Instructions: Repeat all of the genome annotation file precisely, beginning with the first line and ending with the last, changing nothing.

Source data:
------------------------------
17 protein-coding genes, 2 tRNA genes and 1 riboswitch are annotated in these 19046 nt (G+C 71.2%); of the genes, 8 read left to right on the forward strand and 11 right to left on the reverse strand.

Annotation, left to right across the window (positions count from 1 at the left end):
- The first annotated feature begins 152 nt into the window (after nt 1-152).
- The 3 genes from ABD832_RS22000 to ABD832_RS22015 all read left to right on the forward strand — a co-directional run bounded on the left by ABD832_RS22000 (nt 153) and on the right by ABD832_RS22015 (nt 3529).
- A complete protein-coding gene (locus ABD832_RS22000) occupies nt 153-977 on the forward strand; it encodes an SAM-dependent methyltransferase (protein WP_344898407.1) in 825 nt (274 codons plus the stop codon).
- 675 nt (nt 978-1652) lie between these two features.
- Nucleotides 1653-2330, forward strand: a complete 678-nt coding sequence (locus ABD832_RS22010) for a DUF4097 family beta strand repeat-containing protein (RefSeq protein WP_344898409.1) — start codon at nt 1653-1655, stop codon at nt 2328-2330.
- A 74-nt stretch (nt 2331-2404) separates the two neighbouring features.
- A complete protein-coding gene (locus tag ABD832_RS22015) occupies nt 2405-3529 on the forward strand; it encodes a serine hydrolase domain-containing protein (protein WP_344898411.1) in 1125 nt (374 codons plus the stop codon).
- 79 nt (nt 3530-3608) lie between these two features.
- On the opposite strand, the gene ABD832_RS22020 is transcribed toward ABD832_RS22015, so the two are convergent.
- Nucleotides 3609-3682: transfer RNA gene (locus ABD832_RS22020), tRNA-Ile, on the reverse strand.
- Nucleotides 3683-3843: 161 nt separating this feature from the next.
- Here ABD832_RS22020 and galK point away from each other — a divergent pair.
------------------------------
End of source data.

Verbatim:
17 protein-coding genes, 2 tRNA genes and 1 riboswitch are annotated in these 19046 nt (G+C 71.2%); of the genes, 8 read left to right on the forward strand and 11 right to left on the reverse strand.

Annotation, left to right across the window (positions count from 1 at the left end):
- The first annotated feature begins 152 nt into the window (after nt 1-152).
- The 3 genes from ABD832_RS22000 to ABD832_RS22015 all read left to right on the forward strand — a co-directional run bounded on the left by ABD832_RS22000 (nt 153) and on the right by ABD832_RS22015 (nt 3529).
- A complete protein-coding gene (locus ABD832_RS22000) occupies nt 153-977 on the forward strand; it encodes an SAM-dependent methyltransferase (protein WP_344898407.1) in 825 nt (274 codons plus the stop codon).
- 675 nt (nt 978-1652) lie between these two features.
- Nucleotides 1653-2330, forward strand: a complete 678-nt coding sequence (locus ABD832_RS22010) for a DUF4097 family beta strand repeat-containing protein (RefSeq protein WP_344898409.1) — start codon at nt 1653-1655, stop codon at nt 2328-2330.
- A 74-nt stretch (nt 2331-2404) separates the two neighbouring features.
- A complete protein-coding gene (locus tag ABD832_RS22015) occupies nt 2405-3529 on the forward strand; it encodes a serine hydrolase domain-containing protein (protein WP_344898411.1) in 1125 nt (374 codons plus the stop codon).
- 79 nt (nt 3530-3608) lie between these two features.
- On the opposite strand, the gene ABD832_RS22020 is transcribed toward ABD832_RS22015, so the two are convergent.
- Nucleotides 3609-3682: transfer RNA gene (locus ABD832_RS22020), tRNA-Ile, on the reverse strand.
- Nucleotides 3683-3843: 161 nt separating this feature from the next.
- Here ABD832_RS22020 and galK point away from each other — a divergent pair.